There is even an aspect to the reading that removes V'zot Hab'rakhah from the limelight.  The end of Deuteronomy is followed by a uniquely schizophrenic pair of further readings.  In one, the Haftarah, or concluding passage from the prophetic books that comes after every Sabbath and festival Torah portion, the reading is (for once in the year) continued in the "natural" way: read the last chapters of Deuteronomy, turn the page, and go on with the first chapter of Joshua, which continues the story.  But before that can happen, there is an alternate universe of reading in which the end of Deuteronomy is followed—as if it were Finnegans Wake—by an immediate return to the beginning of the Torah, to resume the story at its beginning, with the first chapter (and a bit of Chapter Two) of Genesis.  So the final chapters of Deuteronomy barely have time to take a bow before two competing alternatives, a return to the beginning of the Torah and a couldn't-put-it-down rush forward into the sequel to the Torah, jostle it off the stage.

Yet these two final chapters of the Torah are worth our attention both in themselves and for what they say about the Torah as a whole.  They are completely different in character:  Deuteronomy 33 is a chapter of poetry with an apparently prosaic purpose, while in the simple prose of Deuteronomy 34 a great mystery is hidden in plain sight.  Deuteronomy 33 is "the Blessing of Moses," offering an oracular pronouncement about each of the tribes (but for Simeon) matching Jacob's own blessing of his sons in Genesis 49.  Despite its linguistic difficulties, on a macro level it matches the expansion of the Torah's story from that of a family (in Genesis) to that of an entire people (in Exodus–Deuteronomy).  It is clearly full of allusions to Israel's later history, even when the allusions themselves are not so clear.  For example, when Benjamin is blessed as "beloved of the Lord," we are told that "he dwells securely near him" (Deuteronomy 33:12).  One of these pronouns must refer to Benjamin and one to the Lord; we do not know which, but this must nonetheless be an allusion to the Temple in Jerusalem, which was on the border of Benjamite territory.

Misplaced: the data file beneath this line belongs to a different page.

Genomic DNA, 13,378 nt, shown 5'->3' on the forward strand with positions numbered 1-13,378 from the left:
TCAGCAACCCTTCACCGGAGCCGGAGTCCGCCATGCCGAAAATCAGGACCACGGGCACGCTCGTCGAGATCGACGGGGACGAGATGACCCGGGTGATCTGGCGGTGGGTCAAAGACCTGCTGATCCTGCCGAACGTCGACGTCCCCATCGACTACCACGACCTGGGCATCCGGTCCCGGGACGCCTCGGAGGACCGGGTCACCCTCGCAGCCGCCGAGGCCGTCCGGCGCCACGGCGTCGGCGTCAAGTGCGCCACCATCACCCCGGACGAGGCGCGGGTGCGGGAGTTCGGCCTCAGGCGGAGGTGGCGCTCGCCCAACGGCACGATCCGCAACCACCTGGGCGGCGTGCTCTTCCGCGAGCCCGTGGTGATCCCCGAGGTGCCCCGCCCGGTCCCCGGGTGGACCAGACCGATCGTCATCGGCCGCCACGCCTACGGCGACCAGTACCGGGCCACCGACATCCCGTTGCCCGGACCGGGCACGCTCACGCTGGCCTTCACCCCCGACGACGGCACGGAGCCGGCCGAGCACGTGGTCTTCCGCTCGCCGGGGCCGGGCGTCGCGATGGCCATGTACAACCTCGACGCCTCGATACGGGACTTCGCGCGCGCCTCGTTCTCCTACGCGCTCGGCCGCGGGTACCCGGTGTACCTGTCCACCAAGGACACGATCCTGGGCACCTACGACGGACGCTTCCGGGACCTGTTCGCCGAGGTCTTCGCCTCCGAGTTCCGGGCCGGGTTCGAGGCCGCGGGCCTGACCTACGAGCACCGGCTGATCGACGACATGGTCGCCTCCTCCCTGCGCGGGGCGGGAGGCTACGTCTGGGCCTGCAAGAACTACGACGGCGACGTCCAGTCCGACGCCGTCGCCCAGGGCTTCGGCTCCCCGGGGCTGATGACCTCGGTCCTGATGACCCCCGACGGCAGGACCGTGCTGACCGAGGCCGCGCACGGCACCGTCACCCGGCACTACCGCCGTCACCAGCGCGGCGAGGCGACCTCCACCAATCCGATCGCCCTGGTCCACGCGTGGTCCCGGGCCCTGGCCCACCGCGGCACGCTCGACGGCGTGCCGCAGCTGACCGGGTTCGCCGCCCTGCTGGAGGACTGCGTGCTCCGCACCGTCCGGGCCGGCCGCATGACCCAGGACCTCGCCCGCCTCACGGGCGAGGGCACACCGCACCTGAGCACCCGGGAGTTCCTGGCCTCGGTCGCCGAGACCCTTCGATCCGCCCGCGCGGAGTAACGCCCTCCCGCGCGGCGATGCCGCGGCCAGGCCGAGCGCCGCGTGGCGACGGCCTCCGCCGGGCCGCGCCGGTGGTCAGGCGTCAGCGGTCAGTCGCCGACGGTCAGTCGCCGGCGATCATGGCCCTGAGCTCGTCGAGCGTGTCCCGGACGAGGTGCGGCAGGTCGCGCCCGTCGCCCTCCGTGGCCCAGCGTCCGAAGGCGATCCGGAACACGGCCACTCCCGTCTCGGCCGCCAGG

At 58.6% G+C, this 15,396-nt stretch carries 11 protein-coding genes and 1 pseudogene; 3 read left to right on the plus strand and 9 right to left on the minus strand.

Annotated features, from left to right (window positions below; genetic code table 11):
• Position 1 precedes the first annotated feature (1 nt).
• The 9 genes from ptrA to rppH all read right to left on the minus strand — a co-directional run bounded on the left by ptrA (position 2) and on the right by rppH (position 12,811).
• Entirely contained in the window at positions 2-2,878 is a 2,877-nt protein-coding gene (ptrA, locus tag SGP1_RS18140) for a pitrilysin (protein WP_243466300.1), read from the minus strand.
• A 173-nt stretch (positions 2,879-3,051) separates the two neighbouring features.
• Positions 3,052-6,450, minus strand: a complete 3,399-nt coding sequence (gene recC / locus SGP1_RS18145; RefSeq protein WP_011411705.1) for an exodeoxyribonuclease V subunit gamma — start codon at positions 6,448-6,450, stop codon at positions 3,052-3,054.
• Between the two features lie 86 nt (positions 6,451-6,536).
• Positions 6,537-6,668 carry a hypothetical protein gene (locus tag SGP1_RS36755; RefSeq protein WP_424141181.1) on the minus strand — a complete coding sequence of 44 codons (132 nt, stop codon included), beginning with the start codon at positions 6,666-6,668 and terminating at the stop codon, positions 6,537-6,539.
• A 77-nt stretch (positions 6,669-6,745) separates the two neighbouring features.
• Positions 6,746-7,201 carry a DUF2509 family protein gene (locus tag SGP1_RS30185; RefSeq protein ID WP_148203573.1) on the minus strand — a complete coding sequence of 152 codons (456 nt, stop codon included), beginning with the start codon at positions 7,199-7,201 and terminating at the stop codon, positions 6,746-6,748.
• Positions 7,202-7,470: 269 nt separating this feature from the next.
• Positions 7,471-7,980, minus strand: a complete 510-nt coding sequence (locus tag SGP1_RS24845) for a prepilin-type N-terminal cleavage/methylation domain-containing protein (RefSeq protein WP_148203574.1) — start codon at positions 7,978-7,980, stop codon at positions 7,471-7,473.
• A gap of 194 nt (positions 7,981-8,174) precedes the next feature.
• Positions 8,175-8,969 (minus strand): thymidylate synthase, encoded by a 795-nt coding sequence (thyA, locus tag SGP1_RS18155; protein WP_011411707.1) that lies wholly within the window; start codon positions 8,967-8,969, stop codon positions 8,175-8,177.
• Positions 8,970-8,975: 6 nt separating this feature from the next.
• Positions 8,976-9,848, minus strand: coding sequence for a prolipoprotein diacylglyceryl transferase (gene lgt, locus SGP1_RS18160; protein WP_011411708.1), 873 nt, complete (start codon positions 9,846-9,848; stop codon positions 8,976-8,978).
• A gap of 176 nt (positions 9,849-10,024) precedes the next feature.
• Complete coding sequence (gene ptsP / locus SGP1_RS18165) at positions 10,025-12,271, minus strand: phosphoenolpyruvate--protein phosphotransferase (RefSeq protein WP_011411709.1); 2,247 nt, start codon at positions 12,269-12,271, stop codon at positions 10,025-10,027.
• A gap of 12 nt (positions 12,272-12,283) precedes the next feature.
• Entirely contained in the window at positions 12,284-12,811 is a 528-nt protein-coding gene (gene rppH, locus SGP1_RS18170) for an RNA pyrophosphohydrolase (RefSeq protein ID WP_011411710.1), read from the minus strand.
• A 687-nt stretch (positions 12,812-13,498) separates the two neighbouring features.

Deuteronomy 34 provides a literary linkage to Genesis as well—though both the strictest of the fundamentalists and the strictest of the documentarians might deny that the Torah is a work of belles-lettres.  But in fact this is the passage that ties the entire Torah together, for it parallels Genesis 1, if more subtly than Deuteronomy 33 parallels Genesis 49.  This is the chapter in which Moses dies—and then:  "He buried him in the valley in the land of Moab, opposite Beth-peor.  To this very day, no one knows his burial place" (34:6).  It must be God who has buried Moses, and without witnesses.  As in the story of creation, we are forced to ask:  How can this event that no one saw be described in such straightforward, plain Hebrew prose?  Each time, only God was present; yet He is a character in the story, and not its voice.

Literarily, the Torah ends as it began, invoking the historical story of the Jewish people in a cosmic frame.  The Big Bang of Genesis 1 distracts us from the silent mystery of the instant "before" creation (if that is indeed a theologically or scientifically possible moment at all).  The silent mystery returns as the Torah comes to a close, with the desert wind whistling over the freshly covered grave of Moses.  Now the noise that distracts us comes not from the Torah itself, but from the singing, the dancing, and (yes) the drinking.  But when the tumult and the shouting have died, the mystery will remain.

Michael Carasik is the creator of The Commentators' Bible and of the Torah Talk podcastHe teaches at the University of Pennsylvania. 

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COMMENTS

Jacob Silver on October 17, 2011 at 8:49 am (Reply)
An excellent summary of Deuteronomy 34 and link of its text to Beraschit. There is always a new way to look at the Torah, despite its 2,200-2,300 year history.
Larry Silverstein on October 17, 2011 at 9:06 am (Reply)